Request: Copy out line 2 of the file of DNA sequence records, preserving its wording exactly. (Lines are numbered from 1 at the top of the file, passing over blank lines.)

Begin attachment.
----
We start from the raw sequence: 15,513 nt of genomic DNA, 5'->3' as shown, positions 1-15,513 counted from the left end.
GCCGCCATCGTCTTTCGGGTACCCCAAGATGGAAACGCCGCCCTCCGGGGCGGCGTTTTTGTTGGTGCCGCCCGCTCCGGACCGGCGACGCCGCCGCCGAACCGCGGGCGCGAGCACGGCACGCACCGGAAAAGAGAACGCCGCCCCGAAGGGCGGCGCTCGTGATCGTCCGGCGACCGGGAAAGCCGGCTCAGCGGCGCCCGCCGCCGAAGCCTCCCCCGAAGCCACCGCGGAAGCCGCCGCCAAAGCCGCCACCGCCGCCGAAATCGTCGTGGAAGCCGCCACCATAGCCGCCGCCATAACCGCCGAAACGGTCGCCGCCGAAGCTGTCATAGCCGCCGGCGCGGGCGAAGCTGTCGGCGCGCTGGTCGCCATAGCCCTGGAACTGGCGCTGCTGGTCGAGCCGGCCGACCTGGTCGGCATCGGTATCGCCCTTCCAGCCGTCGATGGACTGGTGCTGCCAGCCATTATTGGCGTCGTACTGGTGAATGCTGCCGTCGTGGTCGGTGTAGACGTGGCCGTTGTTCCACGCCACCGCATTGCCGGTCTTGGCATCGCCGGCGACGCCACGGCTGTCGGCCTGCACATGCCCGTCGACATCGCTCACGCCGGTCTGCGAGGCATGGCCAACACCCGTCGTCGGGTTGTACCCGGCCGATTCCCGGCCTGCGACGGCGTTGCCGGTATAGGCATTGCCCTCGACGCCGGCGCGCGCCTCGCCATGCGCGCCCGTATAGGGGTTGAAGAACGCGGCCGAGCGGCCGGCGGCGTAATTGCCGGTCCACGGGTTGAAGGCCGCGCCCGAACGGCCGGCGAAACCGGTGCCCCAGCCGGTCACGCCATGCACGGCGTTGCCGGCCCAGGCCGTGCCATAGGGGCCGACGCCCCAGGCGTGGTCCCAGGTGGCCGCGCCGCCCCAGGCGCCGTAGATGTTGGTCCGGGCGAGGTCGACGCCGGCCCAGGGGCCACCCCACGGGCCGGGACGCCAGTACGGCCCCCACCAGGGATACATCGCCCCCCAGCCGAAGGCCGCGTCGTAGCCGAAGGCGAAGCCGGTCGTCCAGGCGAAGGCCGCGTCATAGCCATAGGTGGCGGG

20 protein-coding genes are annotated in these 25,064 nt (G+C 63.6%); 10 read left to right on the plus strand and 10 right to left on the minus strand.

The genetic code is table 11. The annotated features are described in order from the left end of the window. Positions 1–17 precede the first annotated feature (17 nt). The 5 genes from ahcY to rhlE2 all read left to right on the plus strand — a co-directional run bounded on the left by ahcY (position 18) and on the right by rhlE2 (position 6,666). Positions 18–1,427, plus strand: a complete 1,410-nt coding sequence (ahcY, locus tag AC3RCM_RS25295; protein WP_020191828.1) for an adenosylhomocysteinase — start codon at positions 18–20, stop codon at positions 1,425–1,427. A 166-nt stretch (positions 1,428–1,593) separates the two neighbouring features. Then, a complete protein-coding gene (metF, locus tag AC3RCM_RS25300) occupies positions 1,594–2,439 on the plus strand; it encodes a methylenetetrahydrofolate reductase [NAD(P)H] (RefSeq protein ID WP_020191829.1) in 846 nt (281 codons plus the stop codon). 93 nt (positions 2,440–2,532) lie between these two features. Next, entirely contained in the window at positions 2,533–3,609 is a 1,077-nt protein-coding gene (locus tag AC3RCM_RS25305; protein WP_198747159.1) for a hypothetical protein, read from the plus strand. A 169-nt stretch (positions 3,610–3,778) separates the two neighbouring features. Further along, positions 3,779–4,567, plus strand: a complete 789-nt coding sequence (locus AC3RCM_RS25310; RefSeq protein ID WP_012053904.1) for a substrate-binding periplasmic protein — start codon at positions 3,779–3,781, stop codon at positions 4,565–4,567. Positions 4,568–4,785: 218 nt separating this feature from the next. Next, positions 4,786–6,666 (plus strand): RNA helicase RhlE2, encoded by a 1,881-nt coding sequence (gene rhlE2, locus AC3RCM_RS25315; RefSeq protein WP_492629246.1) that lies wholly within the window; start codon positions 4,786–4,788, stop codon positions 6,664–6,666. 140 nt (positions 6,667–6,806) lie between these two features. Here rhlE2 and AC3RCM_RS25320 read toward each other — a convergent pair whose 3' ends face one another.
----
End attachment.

GCCGCCATCGTCTTTCGGGTACCCCAAGATGGAAACGCCGCCCTCCGGGGCGGCGTTTTTGTTGGTGCCGCCCGCTCCGGACCGGCGACGCCGCCGCCGAACCGCGGGCGCGAGCACGGCACGCACCGGAAAAGAGAACGCCGCCCCGAAGGGCGGCGCTCGTGATCGTCCGGCGACCGGGAAAGCCGGCTCAGCGGCGCCCGCCGCCGAAGCCTCCCCCGAAGCCACCGCGGAAGCCGCCGCCAAAGCCGCCACCGCCGCCGAAATCGTCGTGGAAGCCGCCACCATAGCCGCCGCCATAACCGCCGAAACGGTCGCCGCCGAAGCTGTCATAGCCGCCGGCGCGGGCGAAGCTGTCGGCGCGCTGGTCGCCATAGCCCTGGAACTGGCGCTGCTGGTCGAGCCGGCCGACCTGGTCGGCATCGGTATCGCCCTTCCAGCCGTCGATGGACTGGTGCTGCCAGCCATTATTGGCGTCGTACTGGTGAATGCTGCCGTCGTGGTCGGTGTAGACGTGGCCGTTGTTCCACGCCACCGCATTGCCGGTCTTGGCATCGCCGGCGACGCCACGGCTGTCGGCCTGCACATGCCCGTCGACATCGCTCACGCCGGTCTGCGAGGCATGGCCAACACCCGTCGTCGGGTTGTACCCGGCCGATTCCCGGCCTGCGACGGCGTTGCCGGTATAGGCATTGCCCTCGACGCCGGCGCGCGCCTCGCCATGCGCGCCCGTATAGGGGTTGAAGAACGCGGCCGAGCGGCCGGCGGCGTAATTGCCGGTCCACGGGTTGAAGGCCGCGCCCGAACGGCCGGCGAAACCGGTGCCCCAGCCGGTCACGCCATGCACGGCGTTGCCGGCCCAGGCCGTGCCATAGGGGCCGACGCCCCAGGCGTGGTCCCAGGTGGCCGCGCCGCCCCAGGCGCCGTAGATGTTGGTCCGGGCGAGGTCGACGCCGGCCCAGGGGCCACCCCACGGGCCGGGACGCCAGTACGGCCCCCACCAGGGATACATCGCCCCCCAGCCGAAGGCCGCGTCGTAGCCGAAGGCGAAGCCGGTCGTCCAGGCGAAGGCCGCGTCATAGCCATAGGTGGCGGG